One of the main selling points of the 2014 World Cup and 2016 Olympics was the so-called legacy of the games. The events meant the government would have to move forward with investments made in transportation, roads, airports, and other infrastructure, benefitting host cities.
In the case of the Olympics, one of the big legacy elements was the clean-up of the Guanabara Bay. Projects and promises to clean the long-suffering waterway have fallen through for decades. The Olympics was the chance for Rio to finally get definitive action on the bay.
As part of the Olympics budget, the state planned to invest nearly $1 billion (R$2 billion) in clean-up efforts. But last April, the Rio state government slashed the clean-up budget by 95 percent. And the state of the Bay--filled with trash and raw sewage--remains woeful.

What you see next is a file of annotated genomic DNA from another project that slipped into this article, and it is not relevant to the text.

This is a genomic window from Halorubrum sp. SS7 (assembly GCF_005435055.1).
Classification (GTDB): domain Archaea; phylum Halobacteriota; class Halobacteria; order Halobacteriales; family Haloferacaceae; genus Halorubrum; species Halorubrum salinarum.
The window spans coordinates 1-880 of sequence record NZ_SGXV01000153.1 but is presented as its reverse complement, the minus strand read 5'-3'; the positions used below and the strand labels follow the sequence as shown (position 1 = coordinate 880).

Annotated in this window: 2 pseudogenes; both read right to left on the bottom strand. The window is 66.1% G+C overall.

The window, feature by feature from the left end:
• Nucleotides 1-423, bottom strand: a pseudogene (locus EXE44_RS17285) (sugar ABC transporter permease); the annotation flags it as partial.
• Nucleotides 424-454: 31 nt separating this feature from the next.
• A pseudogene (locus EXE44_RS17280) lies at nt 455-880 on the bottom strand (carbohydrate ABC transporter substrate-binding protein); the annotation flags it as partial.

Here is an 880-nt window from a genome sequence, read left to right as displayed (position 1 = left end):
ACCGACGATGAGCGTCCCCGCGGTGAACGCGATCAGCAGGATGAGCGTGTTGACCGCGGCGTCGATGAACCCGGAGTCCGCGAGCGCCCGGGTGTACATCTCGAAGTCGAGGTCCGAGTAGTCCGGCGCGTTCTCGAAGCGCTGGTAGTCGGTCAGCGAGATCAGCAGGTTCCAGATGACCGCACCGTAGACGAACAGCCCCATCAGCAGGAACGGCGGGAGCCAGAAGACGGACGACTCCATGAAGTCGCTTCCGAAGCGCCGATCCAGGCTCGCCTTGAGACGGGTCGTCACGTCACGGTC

So as the Olympics draw closer, what's going on with the bay?
- This week, the Rio state environmental secretary admitted that the goal to cut 80 percent of pollution in the bay by 2016 would not happen. He added that an investment of $3.8 billion is needed for the clean-up. Experts estimate that it will require uninterrupted work over 20 years to fully clean up the bay.
- In December, scientists identified a "superbacteria" in the Carioca River, as well as on Flamengo Beach and Botafogo Beach. The bacteria is associated with hospital waste, can cause a variety of health problems, and cannot be treated with antiobiotics.
- The same month, Swiss sailors training in Rio for the Olympics reported falling ill after having contact with water in the bay, including fever and diarrhea.
- This month, the state environmental secretariat testing found that sand on some of the city's most popular beaches, including parts of Copacabana, Barra, and Arpoador, are not recommended for human contact due to contamination from dog urine and food waste.
So if the Olympics aren't enough to pressure authorities to make the clean-up a priority, what will?